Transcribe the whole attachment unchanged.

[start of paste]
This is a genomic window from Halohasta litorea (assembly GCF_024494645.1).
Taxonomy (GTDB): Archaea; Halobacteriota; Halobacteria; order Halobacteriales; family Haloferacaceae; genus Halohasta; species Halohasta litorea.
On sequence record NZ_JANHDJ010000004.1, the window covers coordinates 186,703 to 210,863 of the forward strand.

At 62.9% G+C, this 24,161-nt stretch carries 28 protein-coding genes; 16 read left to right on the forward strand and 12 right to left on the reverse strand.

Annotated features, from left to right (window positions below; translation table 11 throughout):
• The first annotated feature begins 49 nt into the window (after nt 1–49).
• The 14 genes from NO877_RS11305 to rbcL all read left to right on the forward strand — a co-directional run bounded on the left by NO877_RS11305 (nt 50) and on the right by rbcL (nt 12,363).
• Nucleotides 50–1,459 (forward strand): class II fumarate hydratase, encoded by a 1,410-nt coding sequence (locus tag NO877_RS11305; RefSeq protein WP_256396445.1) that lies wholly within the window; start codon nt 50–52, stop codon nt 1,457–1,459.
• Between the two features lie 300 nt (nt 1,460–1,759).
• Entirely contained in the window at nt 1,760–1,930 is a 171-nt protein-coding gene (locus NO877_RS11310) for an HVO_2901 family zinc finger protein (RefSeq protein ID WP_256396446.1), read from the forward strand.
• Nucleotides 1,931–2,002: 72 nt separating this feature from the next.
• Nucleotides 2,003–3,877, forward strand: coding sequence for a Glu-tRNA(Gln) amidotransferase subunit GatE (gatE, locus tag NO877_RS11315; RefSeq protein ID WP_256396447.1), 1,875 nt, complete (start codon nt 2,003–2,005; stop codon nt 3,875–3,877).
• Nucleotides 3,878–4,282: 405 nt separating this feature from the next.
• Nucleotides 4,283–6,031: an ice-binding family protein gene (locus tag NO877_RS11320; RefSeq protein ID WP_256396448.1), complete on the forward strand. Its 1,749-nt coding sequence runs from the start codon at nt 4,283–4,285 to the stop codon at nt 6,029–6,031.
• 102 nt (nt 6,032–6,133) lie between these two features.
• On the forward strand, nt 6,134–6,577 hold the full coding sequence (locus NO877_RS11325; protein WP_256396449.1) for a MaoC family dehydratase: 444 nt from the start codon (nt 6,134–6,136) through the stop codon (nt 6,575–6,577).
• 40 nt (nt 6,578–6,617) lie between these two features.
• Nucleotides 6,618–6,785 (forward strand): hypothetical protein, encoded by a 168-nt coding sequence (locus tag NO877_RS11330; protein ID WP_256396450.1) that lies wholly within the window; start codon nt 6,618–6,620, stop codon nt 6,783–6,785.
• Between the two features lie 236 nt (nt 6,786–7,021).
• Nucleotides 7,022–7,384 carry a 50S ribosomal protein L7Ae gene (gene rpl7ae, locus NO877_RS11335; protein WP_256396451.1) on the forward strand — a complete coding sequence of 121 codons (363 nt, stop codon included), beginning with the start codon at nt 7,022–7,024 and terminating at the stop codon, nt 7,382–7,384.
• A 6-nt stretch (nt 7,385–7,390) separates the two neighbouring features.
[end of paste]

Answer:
This is a genomic window from Halohasta litorea (assembly GCF_024494645.1).
Taxonomy (GTDB): Archaea; Halobacteriota; Halobacteria; order Halobacteriales; family Haloferacaceae; genus Halohasta; species Halohasta litorea.
On sequence record NZ_JANHDJ010000004.1, the window covers coordinates 186,703 to 210,863 of the forward strand.

At 62.9% G+C, this 24,161-nt stretch carries 28 protein-coding genes; 16 read left to right on the forward strand and 12 right to left on the reverse strand.

Annotated features, from left to right (window positions below; translation table 11 throughout):
• The first annotated feature begins 49 nt into the window (after nt 1–49).
• The 14 genes from NO877_RS11305 to rbcL all read left to right on the forward strand — a co-directional run bounded on the left by NO877_RS11305 (nt 50) and on the right by rbcL (nt 12,363).
• Nucleotides 50–1,459 (forward strand): class II fumarate hydratase, encoded by a 1,410-nt coding sequence (locus tag NO877_RS11305; RefSeq protein WP_256396445.1) that lies wholly within the window; start codon nt 50–52, stop codon nt 1,457–1,459.
• Between the two features lie 300 nt (nt 1,460–1,759).
• Entirely contained in the window at nt 1,760–1,930 is a 171-nt protein-coding gene (locus NO877_RS11310) for an HVO_2901 family zinc finger protein (RefSeq protein ID WP_256396446.1), read from the forward strand.
• Nucleotides 1,931–2,002: 72 nt separating this feature from the next.
• Nucleotides 2,003–3,877, forward strand: coding sequence for a Glu-tRNA(Gln) amidotransferase subunit GatE (gatE, locus tag NO877_RS11315; RefSeq protein ID WP_256396447.1), 1,875 nt, complete (start codon nt 2,003–2,005; stop codon nt 3,875–3,877).
• Nucleotides 3,878–4,282: 405 nt separating this feature from the next.
• Nucleotides 4,283–6,031: an ice-binding family protein gene (locus tag NO877_RS11320; RefSeq protein ID WP_256396448.1), complete on the forward strand. Its 1,749-nt coding sequence runs from the start codon at nt 4,283–4,285 to the stop codon at nt 6,029–6,031.
• 102 nt (nt 6,032–6,133) lie between these two features.
• On the forward strand, nt 6,134–6,577 hold the full coding sequence (locus NO877_RS11325; protein WP_256396449.1) for a MaoC family dehydratase: 444 nt from the start codon (nt 6,134–6,136) through the stop codon (nt 6,575–6,577).
• 40 nt (nt 6,578–6,617) lie between these two features.
• Nucleotides 6,618–6,785 (forward strand): hypothetical protein, encoded by a 168-nt coding sequence (locus tag NO877_RS11330; protein ID WP_256396450.1) that lies wholly within the window; start codon nt 6,618–6,620, stop codon nt 6,783–6,785.
• Between the two features lie 236 nt (nt 6,786–7,021).
• Nucleotides 7,022–7,384 carry a 50S ribosomal protein L7Ae gene (gene rpl7ae, locus NO877_RS11335; protein WP_256396451.1) on the forward strand — a complete coding sequence of 121 codons (363 nt, stop codon included), beginning with the start codon at nt 7,022–7,024 and terminating at the stop codon, nt 7,382–7,384.
• A 6-nt stretch (nt 7,385–7,390) separates the two neighbouring features.